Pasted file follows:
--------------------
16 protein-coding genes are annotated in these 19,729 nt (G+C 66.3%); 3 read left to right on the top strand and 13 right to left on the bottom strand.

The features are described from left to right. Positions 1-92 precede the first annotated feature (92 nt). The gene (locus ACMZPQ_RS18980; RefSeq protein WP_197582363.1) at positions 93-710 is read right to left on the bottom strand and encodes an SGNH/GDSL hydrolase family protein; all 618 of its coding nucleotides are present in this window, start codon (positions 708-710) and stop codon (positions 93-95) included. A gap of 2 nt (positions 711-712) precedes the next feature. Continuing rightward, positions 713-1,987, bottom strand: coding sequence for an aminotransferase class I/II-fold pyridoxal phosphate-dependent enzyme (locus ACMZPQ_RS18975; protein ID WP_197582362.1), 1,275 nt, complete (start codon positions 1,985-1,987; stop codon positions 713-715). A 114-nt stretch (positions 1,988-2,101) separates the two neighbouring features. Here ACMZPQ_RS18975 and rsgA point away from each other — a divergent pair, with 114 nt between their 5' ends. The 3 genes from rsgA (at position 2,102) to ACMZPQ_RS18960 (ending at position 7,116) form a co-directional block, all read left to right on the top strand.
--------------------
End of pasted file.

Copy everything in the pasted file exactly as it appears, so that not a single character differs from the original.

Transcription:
16 protein-coding genes are annotated in these 19,729 nt (G+C 66.3%); 3 read left to right on the top strand and 13 right to left on the bottom strand.

The features are described from left to right. Positions 1-92 precede the first annotated feature (92 nt). The gene (locus ACMZPQ_RS18980; RefSeq protein WP_197582363.1) at positions 93-710 is read right to left on the bottom strand and encodes an SGNH/GDSL hydrolase family protein; all 618 of its coding nucleotides are present in this window, start codon (positions 708-710) and stop codon (positions 93-95) included. A gap of 2 nt (positions 711-712) precedes the next feature. Continuing rightward, positions 713-1,987, bottom strand: coding sequence for an aminotransferase class I/II-fold pyridoxal phosphate-dependent enzyme (locus ACMZPQ_RS18975; protein ID WP_197582362.1), 1,275 nt, complete (start codon positions 1,985-1,987; stop codon positions 713-715). A 114-nt stretch (positions 1,988-2,101) separates the two neighbouring features. Here ACMZPQ_RS18975 and rsgA point away from each other — a divergent pair, with 114 nt between their 5' ends. The 3 genes from rsgA (at position 2,102) to ACMZPQ_RS18960 (ending at position 7,116) form a co-directional block, all read left to right on the top strand.